SOUTHPORT — It was an issue that the folks at SavetheCape.org thought they had put to rest, and it was a little like stumbling into someone walking ahead of you when they stop short, suddenly.
Two weeks before Christmas, they read in a newspaper article that the N.C. State Ports Authority had posted record profits for fiscal year 2012-2013 and that its plan for a “large scale, deep-water facility” in Brunswick County was very much alive, though still long-term in nature. As recently as last July, George Rountree, an authority board member, had told Save the Cape that the authority was “very sympathetic” to the proposal that the land set aside for that proposed international container port be turned into a national seashore or state park.
|Mike Rice and Toby Bronstein keep plugging away on plans to create a new park on the Cape Fear River. Photo: Judy Royal|
Save the Cape was already devising very specific plans for those 600 acres along the Cape Fear River and had used the $4,000 proceeds from two art auctions held in September and December to commission conceptual drawings that would accompany those park plans.
The Ports Authority’s December assessment, then, caught Save the Cape off guard. “To have (these plans) reappear at this time is frightening,” Mike Rice, one of the group’s founders and directors, told the newspaper at the time. “So we have to be very concerned and go back and revisit the whole issue as we did several years ago.”
“It was a very disappointing surprise,” Toby Bronstein, the other founder and director, remembers.
As an organization, Save the Cape grew out of public opposition to the authority’s plans for the new port. The idea of buying the land tabbed for the port came later, after the authority shelved the plans in 2012.
“I think we’ll always be in stop-the-port mode until there’s disposition of that land,” Bronstein told a newspaper reporter two years ago. “We don’t believe it’s dead. We believe (the disposition of that land) is simmering on the back burner. We don’t believe it’s as threatening today as it was a year ago, but we don’t believe it’s dead.”
But that’s not stopping Save the Cape from moving ahead with its alternate vision of what the land could become. It has joined with the Sea Biscuit Wildlife Center on Oak Island on a proposed bird and wildlife rescue and rehabilitation center on the land. Mary Ellen Rogers, the center’s founder and director, and Greg Schue, an architect, have toured the site.
“We see a state-of-the-art bird and wildlife rescue and rehabilitation center that will be the anchor; the crown jewel of the state park idea,” said Bronstein. “Nothing like it exists in North Carolina.”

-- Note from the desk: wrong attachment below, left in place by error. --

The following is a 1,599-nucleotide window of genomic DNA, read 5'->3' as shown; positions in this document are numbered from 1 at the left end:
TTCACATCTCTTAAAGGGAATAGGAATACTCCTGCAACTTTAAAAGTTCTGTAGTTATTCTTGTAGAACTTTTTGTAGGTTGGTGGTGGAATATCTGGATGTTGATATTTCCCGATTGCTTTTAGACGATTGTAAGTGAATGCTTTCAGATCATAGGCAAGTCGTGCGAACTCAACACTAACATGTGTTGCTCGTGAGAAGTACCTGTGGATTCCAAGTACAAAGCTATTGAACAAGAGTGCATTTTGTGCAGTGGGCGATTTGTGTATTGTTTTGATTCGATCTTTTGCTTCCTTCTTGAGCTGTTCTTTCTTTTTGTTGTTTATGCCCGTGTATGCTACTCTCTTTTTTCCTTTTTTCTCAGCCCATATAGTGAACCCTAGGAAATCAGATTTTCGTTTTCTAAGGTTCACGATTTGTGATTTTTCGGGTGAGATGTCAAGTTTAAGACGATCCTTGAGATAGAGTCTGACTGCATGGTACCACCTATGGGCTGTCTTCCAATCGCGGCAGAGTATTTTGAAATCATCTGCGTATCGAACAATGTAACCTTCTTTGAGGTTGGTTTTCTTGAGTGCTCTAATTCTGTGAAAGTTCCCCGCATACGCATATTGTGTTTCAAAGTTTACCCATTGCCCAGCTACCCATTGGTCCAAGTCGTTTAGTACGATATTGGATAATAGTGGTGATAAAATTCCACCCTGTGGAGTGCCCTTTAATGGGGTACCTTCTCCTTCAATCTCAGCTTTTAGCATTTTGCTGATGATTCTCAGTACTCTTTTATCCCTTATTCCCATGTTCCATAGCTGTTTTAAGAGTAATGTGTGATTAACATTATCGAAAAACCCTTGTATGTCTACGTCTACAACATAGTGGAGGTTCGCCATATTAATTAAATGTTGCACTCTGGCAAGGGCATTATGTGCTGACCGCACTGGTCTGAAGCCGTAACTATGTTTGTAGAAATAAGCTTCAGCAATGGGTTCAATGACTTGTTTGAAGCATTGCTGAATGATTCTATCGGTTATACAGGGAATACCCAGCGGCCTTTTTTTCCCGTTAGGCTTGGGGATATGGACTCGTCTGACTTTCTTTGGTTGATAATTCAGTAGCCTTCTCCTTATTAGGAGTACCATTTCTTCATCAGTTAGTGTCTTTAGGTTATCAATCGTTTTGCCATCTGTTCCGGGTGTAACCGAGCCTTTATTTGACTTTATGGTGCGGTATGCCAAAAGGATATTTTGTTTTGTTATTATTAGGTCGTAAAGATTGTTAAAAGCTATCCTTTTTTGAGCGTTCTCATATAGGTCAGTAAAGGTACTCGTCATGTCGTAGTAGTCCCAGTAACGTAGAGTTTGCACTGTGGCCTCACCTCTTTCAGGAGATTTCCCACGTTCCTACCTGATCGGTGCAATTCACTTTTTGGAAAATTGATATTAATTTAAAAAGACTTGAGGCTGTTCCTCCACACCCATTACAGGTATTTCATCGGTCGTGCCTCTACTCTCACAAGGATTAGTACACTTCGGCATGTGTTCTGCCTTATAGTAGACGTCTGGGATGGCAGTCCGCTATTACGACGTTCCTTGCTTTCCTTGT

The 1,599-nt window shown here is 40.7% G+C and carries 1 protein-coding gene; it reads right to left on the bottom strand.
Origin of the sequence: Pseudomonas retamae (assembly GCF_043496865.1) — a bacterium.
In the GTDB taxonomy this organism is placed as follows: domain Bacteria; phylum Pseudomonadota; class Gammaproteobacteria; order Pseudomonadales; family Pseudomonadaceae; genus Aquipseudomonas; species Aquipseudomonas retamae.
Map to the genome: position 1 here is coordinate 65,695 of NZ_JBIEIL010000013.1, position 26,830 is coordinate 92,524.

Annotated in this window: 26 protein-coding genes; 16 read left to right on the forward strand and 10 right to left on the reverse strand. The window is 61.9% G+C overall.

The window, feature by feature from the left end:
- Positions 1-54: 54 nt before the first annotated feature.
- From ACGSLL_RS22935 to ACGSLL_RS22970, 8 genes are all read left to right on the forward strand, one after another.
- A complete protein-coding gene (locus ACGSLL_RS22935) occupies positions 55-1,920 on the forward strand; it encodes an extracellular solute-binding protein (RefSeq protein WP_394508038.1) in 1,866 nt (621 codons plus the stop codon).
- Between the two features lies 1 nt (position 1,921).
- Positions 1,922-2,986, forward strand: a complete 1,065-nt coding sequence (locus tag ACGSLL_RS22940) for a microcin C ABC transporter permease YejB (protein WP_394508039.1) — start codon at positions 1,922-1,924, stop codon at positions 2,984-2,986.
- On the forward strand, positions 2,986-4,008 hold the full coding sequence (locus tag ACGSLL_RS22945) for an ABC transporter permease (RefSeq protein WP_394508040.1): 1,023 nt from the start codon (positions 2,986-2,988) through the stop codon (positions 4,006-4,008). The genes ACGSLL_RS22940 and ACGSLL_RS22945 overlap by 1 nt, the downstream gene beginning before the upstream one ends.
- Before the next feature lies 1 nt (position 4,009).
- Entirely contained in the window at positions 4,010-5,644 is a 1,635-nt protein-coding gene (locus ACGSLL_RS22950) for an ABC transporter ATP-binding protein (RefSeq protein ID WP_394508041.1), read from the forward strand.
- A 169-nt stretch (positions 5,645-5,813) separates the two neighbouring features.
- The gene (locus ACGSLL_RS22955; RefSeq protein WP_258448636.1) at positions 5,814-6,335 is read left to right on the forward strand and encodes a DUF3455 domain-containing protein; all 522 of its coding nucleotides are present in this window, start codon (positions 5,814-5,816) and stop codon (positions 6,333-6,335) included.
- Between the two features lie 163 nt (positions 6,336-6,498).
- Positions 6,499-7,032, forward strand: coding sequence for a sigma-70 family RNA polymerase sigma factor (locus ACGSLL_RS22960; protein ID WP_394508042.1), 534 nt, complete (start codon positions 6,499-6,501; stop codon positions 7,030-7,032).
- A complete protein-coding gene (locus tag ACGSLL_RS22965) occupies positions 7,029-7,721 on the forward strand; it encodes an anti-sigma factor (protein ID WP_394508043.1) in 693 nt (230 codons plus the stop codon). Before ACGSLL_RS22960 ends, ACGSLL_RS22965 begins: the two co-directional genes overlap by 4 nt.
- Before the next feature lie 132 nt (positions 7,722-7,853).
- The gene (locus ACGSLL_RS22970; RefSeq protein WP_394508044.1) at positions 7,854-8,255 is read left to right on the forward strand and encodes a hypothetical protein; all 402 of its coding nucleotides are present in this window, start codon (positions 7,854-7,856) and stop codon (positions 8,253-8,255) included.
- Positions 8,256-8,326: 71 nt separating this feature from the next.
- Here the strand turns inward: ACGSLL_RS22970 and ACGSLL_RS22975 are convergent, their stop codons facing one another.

Bronstein spent a year as a volunteer with the center when she arrived in North Carolina in 2007. She hopes that the collaboration between the two organizations will impart a sense of momentum to Save the Cape’s plans.
The inclusion of a specific park plan, with the Sea Biscuit Wildlife Center as its anchor, also opens the door to new, federal funding sources, Rice said.
|The N.C. State Ports Authority still owns the land but may be softening on the idea of a state park.|
“There is a bureaucratic ladder to climb,” he said, “and over the next nine months, we’ll be preparing a much more extensive prospectus.”
A biological survey of the tract’s natural communities is planned, Rice said. So is an analysis of a park’s potential regional economic effects.
Typically, center’s like Sea Biscuit are on or adjoin park land, he added. “What would happen here is that the park itself would be a landlord, with the Sea Biscuit Wildlife Center as a magnet attraction, something very special that would add to the appeal of the park,” Rice said.
The N.C. Division of Parks and Recreation would have to eventually be brought into the mix, he said. “They have a procedure,” he said. “They have criteria and they develop a plan. We are going to do as much as we can to do that work for them and give them a package that they can adopt, or not.”
There are, according to Rice, some subtle signs that the Ports Authority is warming to the idea of a new park. Every year, Audubon North Carolina conducts its annual Christmas Bird Count. For the first time, the authority allowed the birders access to the property for this year’s count.
“This signals to us a new spirit of cooperation,” said Rice.
“It’s a much more cooperative Ports Authority,” Bronstein agreed. “There’s a real spirit of cooperation, for which we are very grateful.”
But Save the Cape isn’t letting its guard down, Rice said. “We are not,” he said, “putting our weapons away yet.”
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